As soon as the Blue Jays signed Russell Martin to a five-year, $82 million deal it seemed obvious that they’d try to find a new home for last year’s starting catcher, Dioner Navarro.
It hasn’t happened yet and the Blue Jays claim they’re willing to go forward with Navarro in a backup role, but the 31-year-old switch-hitter revealed to reporters today that he requested a trade “right away” in the wake of the Martin signing and is “disappointed” a deal hasn’t happened yet.
Navarro went on to say the right things about playing hard for the Blue Jays if they don’t trade him, but clearly he wants to go somewhere he can start regularly and plenty of teams could use him in a bigger role than he’ll receive with Martin getting top billing in Toronto.
Navarro hit .274 with 12 homers and a .712 OPS in 139 games last season and is owed $5 million for 2015.
The Astros’ sign-stealing story broke in November, a steady drumbeat of coverage of it lasted through December and into January, when Rob Manfred’s report came out about it. The report was damning and, in its wake, Houston’s manager and general manger were both suspended and then fired.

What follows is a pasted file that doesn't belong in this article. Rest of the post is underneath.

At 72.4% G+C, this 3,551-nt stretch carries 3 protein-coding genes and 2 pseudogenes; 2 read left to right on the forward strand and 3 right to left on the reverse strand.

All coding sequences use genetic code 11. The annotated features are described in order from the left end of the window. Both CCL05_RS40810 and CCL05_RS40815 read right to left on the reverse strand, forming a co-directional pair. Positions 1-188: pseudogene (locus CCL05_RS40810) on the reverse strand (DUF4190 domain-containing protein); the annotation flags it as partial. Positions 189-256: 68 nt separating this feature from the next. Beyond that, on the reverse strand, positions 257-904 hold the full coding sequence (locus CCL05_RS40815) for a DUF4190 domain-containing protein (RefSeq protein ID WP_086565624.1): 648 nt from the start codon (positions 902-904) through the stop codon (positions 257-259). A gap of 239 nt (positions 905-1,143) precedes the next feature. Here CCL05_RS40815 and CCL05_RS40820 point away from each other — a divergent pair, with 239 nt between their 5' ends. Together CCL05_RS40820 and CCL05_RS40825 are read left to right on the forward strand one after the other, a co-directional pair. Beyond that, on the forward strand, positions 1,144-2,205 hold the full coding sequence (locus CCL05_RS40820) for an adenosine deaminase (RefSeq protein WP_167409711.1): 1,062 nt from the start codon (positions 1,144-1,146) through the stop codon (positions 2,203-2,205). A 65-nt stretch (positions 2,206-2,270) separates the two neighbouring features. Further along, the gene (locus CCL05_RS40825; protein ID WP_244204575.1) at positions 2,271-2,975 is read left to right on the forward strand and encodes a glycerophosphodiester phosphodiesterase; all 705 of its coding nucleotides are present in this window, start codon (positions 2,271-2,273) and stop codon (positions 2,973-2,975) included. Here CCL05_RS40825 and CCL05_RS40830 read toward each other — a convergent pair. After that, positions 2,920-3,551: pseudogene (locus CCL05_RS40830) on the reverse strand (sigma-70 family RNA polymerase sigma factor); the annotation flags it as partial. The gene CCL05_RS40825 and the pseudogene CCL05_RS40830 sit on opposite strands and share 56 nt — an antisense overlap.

After that a steady stream of media reports came out which not only made the whole affair seem even worse than Manfred’s report suggested, but which also suggested that, on some level, Major League Baseball had bungled it all and it was even worse than it had first seemed.
Rather than Manfred and the Astros putting this all behind them, the story grew. As it grew, both the Red Sox and Mets fired their managers and, in a few isolated media appearances, Astros’ players seemed ill-prepared for questions on it all. Once spring training began the Astros made even worse public appearances and, for the past week and change, each day has given us a new player or three angrily speaking out about how mad they are at the Astros and how poorly they’ve handled all of this.
Why have they handled it so poorly? As always, look to poor leadership:
In other news, Crane was — and I am not making this up — recently named the Houston Sports Executive of the Year. An award he has totally, totally earned, right?